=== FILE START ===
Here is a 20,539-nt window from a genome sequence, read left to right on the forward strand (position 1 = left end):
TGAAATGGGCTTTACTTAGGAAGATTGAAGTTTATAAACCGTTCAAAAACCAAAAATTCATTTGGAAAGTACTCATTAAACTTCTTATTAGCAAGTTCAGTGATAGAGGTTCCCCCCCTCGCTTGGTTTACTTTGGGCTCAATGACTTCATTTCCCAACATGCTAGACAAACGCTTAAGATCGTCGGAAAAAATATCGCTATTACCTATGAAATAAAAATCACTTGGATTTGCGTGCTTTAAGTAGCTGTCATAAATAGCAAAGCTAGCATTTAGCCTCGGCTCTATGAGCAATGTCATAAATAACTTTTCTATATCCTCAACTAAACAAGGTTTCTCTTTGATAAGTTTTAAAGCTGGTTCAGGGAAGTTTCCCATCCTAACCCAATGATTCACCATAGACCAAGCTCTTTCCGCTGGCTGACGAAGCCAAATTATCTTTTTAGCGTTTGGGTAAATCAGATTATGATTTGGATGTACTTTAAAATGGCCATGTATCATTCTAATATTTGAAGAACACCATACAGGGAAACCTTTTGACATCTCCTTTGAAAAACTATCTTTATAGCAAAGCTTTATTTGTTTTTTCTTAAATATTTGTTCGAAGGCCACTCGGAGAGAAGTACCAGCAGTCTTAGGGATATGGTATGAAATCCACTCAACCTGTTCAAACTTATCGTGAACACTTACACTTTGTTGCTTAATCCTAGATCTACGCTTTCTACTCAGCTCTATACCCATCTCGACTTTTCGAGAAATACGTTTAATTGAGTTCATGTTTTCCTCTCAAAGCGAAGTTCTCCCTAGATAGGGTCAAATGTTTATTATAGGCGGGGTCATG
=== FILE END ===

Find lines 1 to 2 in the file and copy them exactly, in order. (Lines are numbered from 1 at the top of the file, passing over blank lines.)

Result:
Here is a 20,539-nt window from a genome sequence, read left to right on the forward strand (position 1 = left end):
TGAAATGGGCTTTACTTAGGAAGATTGAAGTTTATAAACCGTTCAAAAACCAAAAATTCATTTGGAAAGTACTCATTAAACTTCTTATTAGCAAGTTCAGTGATAGAGGTTCCCCCCCTCGCTTGGTTTACTTTGGGCTCAATGACTTCATTTCCCAACATGCTAGACAAACGCTTAAGATCGTCGGAAAAAATATCGCTATTACCTATGAAATAAAAATCACTTGGATTTGCGTGCTTTAAGTAGCTGTCATAAATAGCAAAGCTAGCATTTAGCCTCGGCTCTATGAGCAATGTCATAAATAACTTTTCTATATCCTCAACTAAACAAGGTTTCTCTTTGATAAGTTTTAAAGCTGGTTCAGGGAAGTTTCCCATCCTAACCCAATGATTCACCATAGACCAAGCTCTTTCCGCTGGCTGACGAAGCCAAATTATCTTTTTAGCGTTTGGGTAAATCAGATTATGATTTGGATGTACTTTAAAATGGCCATGTATCATTCTAATATTTGAAGAACACCATACAGGGAAACCTTTTGACATCTCCTTTGAAAAACTATCTTTATAGCAAAGCTTTATTTGTTTTTTCTTAAATATTTGTTCGAAGGCCACTCGGAGAGAAGTACCAGCAGTCTTAGGGATATGGTATGAAATCCACTCAACCTGTTCAAACTTATCGTGAACACTTACACTTTGTTGCTTAATCCTAGATCTACGCTTTCTACTCAGCTCTATACCCATCTCGACTTTTCGAGAAATACGTTTAATTGAGTTCATGTTTTCCTCTCAAAGCGAAGTTCTCCCTAGATAGGGTCAAATGTTTATTATAGGCGGGGTCATG